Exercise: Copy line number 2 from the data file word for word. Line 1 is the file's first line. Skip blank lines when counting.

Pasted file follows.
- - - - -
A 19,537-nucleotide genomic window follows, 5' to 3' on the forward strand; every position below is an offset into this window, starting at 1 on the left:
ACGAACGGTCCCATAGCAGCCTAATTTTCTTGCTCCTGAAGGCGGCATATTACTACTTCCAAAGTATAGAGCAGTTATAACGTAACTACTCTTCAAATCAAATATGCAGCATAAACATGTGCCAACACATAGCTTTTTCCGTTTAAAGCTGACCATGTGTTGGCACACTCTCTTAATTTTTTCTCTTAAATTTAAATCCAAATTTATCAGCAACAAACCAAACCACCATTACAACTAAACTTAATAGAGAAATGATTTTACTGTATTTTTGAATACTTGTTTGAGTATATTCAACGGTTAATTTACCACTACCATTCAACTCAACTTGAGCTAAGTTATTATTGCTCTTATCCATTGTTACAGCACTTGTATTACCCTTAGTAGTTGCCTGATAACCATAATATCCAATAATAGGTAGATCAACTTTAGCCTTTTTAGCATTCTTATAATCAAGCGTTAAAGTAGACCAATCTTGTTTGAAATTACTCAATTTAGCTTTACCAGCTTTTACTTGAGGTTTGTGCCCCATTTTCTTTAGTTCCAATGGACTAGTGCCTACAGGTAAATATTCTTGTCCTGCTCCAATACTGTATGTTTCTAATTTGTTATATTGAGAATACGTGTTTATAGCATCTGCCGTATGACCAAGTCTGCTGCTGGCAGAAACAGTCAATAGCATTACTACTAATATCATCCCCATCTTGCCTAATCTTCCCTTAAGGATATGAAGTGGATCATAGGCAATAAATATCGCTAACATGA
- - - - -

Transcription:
ACGAACGGTCCCATAGCAGCCTAATTTTCTTGCTCCTGAAGGCGGCATATTACTACTTCCAAAGTATAGAGCAGTTATAACGTAACTACTCTTCAAATCAAATATGCAGCATAAACATGTGCCAACACATAGCTTTTTCCGTTTAAAGCTGACCATGTGTTGGCACACTCTCTTAATTTTTTCTCTTAAATTTAAATCCAAATTTATCAGCAACAAACCAAACCACCATTACAACTAAACTTAATAGAGAAATGATTTTACTGTATTTTTGAATACTTGTTTGAGTATATTCAACGGTTAATTTACCACTACCATTCAACTCAACTTGAGCTAAGTTATTATTGCTCTTATCCATTGTTACAGCACTTGTATTACCCTTAGTAGTTGCCTGATAACCATAATATCCAATAATAGGTAGATCAACTTTAGCCTTTTTAGCATTCTTATAATCAAGCGTTAAAGTAGACCAATCTTGTTTGAAATTACTCAATTTAGCTTTACCAGCTTTTACTTGAGGTTTGTGCCCCATTTTCTTTAGTTCCAATGGACTAGTGCCTACAGGTAAATATTCTTGTCCTGCTCCAATACTGTATGTTTCTAATTTGTTATATTGAGAATACGTGTTTATAGCATCTGCCGTATGACCAAGTCTGCTGCTGGCAGAAACAGTCAATAGCATTACTACTAATATCATCCCCATCTTGCCTAATCTTCCCTTAAGGATATGAAGTGGATCATAGGCAATAAATATCGCTAACATGA